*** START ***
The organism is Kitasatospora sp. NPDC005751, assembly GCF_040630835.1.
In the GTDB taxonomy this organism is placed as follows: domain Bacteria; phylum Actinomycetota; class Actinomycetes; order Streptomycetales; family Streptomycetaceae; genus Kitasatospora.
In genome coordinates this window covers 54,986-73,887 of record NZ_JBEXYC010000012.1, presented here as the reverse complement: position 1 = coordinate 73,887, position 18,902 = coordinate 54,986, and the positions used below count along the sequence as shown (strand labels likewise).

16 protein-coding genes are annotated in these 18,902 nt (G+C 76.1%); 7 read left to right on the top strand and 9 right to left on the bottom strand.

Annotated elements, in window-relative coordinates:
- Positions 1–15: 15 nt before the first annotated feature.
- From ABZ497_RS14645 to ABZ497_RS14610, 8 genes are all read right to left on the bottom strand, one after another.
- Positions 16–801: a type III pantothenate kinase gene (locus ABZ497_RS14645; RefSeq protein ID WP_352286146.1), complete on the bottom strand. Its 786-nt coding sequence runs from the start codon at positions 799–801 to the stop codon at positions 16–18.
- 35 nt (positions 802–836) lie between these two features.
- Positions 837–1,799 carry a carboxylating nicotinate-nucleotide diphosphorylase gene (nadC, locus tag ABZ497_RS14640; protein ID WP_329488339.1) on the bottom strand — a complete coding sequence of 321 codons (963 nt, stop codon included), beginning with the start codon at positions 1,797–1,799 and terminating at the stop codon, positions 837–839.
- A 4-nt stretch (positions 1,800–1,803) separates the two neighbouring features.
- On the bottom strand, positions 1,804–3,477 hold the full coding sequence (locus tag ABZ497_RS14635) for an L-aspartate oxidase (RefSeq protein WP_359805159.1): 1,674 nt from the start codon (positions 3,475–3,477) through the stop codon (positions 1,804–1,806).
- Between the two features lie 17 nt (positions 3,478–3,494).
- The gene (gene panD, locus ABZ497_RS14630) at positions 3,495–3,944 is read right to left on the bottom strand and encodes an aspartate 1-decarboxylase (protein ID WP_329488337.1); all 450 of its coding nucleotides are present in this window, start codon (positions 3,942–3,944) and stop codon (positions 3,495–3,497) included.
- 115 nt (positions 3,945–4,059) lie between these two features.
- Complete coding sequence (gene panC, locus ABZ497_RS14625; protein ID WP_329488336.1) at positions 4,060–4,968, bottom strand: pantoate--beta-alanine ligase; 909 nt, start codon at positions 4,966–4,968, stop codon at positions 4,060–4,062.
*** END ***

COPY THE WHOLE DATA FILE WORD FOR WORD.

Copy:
The organism is Kitasatospora sp. NPDC005751, assembly GCF_040630835.1.
In the GTDB taxonomy this organism is placed as follows: domain Bacteria; phylum Actinomycetota; class Actinomycetes; order Streptomycetales; family Streptomycetaceae; genus Kitasatospora.
In genome coordinates this window covers 54,986-73,887 of record NZ_JBEXYC010000012.1, presented here as the reverse complement: position 1 = coordinate 73,887, position 18,902 = coordinate 54,986, and the positions used below count along the sequence as shown (strand labels likewise).

16 protein-coding genes are annotated in these 18,902 nt (G+C 76.1%); 7 read left to right on the top strand and 9 right to left on the bottom strand.

Annotated elements, in window-relative coordinates:
- Positions 1–15: 15 nt before the first annotated feature.
- From ABZ497_RS14645 to ABZ497_RS14610, 8 genes are all read right to left on the bottom strand, one after another.
- Positions 16–801: a type III pantothenate kinase gene (locus ABZ497_RS14645; RefSeq protein ID WP_352286146.1), complete on the bottom strand. Its 786-nt coding sequence runs from the start codon at positions 799–801 to the stop codon at positions 16–18.
- 35 nt (positions 802–836) lie between these two features.
- Positions 837–1,799 carry a carboxylating nicotinate-nucleotide diphosphorylase gene (nadC, locus tag ABZ497_RS14640; protein ID WP_329488339.1) on the bottom strand — a complete coding sequence of 321 codons (963 nt, stop codon included), beginning with the start codon at positions 1,797–1,799 and terminating at the stop codon, positions 837–839.
- A 4-nt stretch (positions 1,800–1,803) separates the two neighbouring features.
- On the bottom strand, positions 1,804–3,477 hold the full coding sequence (locus tag ABZ497_RS14635) for an L-aspartate oxidase (RefSeq protein WP_359805159.1): 1,674 nt from the start codon (positions 3,475–3,477) through the stop codon (positions 1,804–1,806).
- Between the two features lie 17 nt (positions 3,478–3,494).
- The gene (gene panD, locus ABZ497_RS14630) at positions 3,495–3,944 is read right to left on the bottom strand and encodes an aspartate 1-decarboxylase (protein ID WP_329488337.1); all 450 of its coding nucleotides are present in this window, start codon (positions 3,942–3,944) and stop codon (positions 3,495–3,497) included.
- 115 nt (positions 3,945–4,059) lie between these two features.
- Complete coding sequence (gene panC, locus ABZ497_RS14625; protein ID WP_329488336.1) at positions 4,060–4,968, bottom strand: pantoate--beta-alanine ligase; 909 nt, start codon at positions 4,966–4,968, stop codon at positions 4,060–4,062.